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Skittles Commercial Essay

The Skittles commercial entitled “Romance” begins with a zoomed-in camera angle of a teenage boy pouring a bag of skittles into his hands. At this point it is visible that the boy is wearing a blue hoodie accompanied by a blue, gray, and white shirt. The skittle bag itself is exaggerated in color and works to draw the attention of the viewer to the bag as its brilliant red gleams comparatively to the dull background of the boy’s shirt. As the skittles are poured into the hands of the boy, the sound of the skittles rustling down and out of the bag is also audible compared to the relative silence that surrounds it.

After pproximately two seconds, the camera proceeds to zoom out to show the teenage boy taking the skittles into his fist, to where he proceeds to throw them through an open window upon a large white house, all the while he is yelling the name Katie in a hushed tone. It becomes visible that the time at which the ad takes place is night. The house he is throwing the Skittles at is a large traditional style home with white bricking; it is adorned by several windows, a balcony, and a small chandelier style light fixture.

The windows are framed by black shutters that match a black on white pattern evident throughout the entire exterior of he home, which includes the door, shutters, roof, and fencing surrounding the balcony. This pattern is only offset by the addition of the greenery that has attached itself to the house. The full body of the teenage boy from earlier has also become completely visible, showing that he has short brown hair and is also wearing blue jeans as well as what appear black and white Converses.

The camera begins a new focus on a teenage girl, who can only be assumed to be Katie, sitting in her room catching the skittles thrown in her room with her mouth. Katie has blonde hair, dark eyes, and is wearing a gray shirt with blue houlders. The room she is sitting in has yellow wallpaper and a bed with blue sheets. The wall itself is decorated with what appear to be pictures as well as several other adornments, yet these items are blurred out by the camera.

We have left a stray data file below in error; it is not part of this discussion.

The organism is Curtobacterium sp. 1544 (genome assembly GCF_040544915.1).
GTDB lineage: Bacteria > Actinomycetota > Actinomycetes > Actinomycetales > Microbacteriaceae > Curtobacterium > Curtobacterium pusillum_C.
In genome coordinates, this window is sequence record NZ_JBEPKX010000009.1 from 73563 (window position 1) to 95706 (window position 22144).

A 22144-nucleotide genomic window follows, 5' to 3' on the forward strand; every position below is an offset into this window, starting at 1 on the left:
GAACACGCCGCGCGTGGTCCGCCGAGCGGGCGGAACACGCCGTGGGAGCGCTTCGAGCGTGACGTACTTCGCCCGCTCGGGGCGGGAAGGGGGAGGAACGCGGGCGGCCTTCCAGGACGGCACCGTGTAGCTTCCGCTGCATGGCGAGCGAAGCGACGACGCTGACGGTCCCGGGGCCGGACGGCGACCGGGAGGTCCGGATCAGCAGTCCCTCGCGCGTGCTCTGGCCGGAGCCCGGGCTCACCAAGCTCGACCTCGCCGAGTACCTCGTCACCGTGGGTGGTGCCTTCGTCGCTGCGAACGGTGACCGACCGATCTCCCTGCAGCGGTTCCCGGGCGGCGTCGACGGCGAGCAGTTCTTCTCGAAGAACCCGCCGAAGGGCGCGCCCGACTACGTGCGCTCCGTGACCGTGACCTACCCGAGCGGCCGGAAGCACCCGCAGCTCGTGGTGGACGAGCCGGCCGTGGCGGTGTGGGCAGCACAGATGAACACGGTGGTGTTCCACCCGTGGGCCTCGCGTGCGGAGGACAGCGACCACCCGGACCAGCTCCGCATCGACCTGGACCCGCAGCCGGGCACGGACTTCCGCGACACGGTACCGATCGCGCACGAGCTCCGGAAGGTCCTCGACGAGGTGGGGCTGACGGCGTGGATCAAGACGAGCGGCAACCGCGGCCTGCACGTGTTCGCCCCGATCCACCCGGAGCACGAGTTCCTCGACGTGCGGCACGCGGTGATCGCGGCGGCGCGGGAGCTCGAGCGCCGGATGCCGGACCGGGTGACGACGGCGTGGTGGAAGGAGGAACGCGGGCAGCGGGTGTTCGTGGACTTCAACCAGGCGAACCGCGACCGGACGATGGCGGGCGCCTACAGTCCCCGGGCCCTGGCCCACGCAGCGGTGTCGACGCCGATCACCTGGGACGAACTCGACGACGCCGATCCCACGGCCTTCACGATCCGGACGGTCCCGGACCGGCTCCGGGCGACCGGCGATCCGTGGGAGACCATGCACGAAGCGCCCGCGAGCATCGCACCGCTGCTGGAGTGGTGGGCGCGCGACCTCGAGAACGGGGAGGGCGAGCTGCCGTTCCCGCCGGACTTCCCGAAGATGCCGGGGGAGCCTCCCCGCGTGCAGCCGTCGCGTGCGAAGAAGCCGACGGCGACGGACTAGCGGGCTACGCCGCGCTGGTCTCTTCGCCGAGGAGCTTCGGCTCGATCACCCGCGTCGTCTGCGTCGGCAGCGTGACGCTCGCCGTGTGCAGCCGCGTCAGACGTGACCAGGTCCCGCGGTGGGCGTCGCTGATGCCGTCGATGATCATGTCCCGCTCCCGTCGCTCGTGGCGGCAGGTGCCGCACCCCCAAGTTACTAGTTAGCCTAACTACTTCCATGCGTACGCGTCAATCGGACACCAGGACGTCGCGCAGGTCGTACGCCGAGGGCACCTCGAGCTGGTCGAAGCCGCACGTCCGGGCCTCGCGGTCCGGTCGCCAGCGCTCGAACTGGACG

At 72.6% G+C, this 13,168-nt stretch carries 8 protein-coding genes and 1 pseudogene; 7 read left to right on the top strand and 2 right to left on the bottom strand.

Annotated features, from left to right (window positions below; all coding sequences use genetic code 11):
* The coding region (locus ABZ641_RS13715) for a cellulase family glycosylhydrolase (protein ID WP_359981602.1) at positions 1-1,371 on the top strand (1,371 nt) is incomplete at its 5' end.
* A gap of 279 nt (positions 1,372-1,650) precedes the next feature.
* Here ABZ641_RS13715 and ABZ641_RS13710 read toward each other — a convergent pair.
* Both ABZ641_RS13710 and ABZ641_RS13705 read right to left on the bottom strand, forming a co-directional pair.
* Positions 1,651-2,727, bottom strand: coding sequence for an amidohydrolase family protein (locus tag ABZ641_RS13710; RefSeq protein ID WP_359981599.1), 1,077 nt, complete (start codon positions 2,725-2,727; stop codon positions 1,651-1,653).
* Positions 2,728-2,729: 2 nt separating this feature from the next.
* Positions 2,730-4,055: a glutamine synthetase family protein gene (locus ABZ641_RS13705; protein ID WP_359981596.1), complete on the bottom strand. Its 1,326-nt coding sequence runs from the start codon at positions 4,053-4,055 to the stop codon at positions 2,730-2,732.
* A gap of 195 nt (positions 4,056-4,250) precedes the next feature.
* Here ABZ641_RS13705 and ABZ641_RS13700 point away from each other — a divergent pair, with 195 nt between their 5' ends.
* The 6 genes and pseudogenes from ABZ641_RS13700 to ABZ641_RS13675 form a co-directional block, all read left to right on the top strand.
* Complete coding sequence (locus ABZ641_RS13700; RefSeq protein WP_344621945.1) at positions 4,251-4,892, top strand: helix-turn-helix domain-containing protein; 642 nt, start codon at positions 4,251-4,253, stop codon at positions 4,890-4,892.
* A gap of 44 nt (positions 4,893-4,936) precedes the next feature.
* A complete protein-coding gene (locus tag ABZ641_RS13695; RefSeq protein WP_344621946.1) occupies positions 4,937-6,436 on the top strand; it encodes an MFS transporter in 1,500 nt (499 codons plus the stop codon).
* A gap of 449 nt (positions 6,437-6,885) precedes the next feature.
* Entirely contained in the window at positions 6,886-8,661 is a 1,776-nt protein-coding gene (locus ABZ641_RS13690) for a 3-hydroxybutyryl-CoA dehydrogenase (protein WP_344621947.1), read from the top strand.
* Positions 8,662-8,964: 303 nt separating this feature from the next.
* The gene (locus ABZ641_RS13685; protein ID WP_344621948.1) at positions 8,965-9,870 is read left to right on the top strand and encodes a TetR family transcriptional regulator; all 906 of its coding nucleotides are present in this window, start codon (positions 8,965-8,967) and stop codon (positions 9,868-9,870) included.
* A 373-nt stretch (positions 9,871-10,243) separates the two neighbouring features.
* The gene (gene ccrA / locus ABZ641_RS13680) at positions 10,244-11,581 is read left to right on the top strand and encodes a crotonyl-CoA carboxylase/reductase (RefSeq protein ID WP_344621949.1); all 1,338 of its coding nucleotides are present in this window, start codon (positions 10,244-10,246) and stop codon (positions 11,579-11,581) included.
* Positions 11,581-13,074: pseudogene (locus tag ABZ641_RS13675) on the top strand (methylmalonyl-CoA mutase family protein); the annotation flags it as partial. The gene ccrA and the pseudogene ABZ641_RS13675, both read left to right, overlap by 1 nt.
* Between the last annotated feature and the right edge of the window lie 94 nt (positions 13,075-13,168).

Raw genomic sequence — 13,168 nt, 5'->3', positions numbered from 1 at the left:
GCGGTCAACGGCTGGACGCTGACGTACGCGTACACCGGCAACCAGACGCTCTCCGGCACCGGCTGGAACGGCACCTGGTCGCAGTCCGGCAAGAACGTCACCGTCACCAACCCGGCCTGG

The bed, which sits directly behind the girl, has a purple bedspread as well as a large blue blanket folded and resting at the end of the bed. The bed also has two large blue pillows that rest atop it which are accompanied by a manifold of different colored Skittles that rest on the bed as well, which could must’ve been early attempts by the boy to toss the skittles. After the girl has caught and eaten two skittles, she then scoots along the floor, exiting the field of view, allowing a second person to move into the scene.

The second person to move in is a significantly older woman, suggested being the mother of the girl. The presumed mother has short brown hair and is wearing a blue floral print shirt with a red cardigan. The mother catches and eats a skittle then proceeds to scoot out of the scene, allowing a third person to enter. The next person is a tall man with thin grayish hair and a white plaid collared shirt. This man, who, must be the father, atches a single skittle and exits. An elderly woman, probably the grandmother, then enters.

She has white curly hair, blue eyes, and is wearing a white collared blouse covered by a light green cardigan. Sticking with the theme, she catches a skittle then exits. Immediately after she exits, a man dressed in a black hoodie and ski mask, who could only be a robber, quickly scoots into the scene, eats a skittle then leaves. Directly after the man eats the skittle, a police officer begins to enter, He has short brown hair, a mustache, and is wearing the stereotypical blue police uniform with a large silver badge.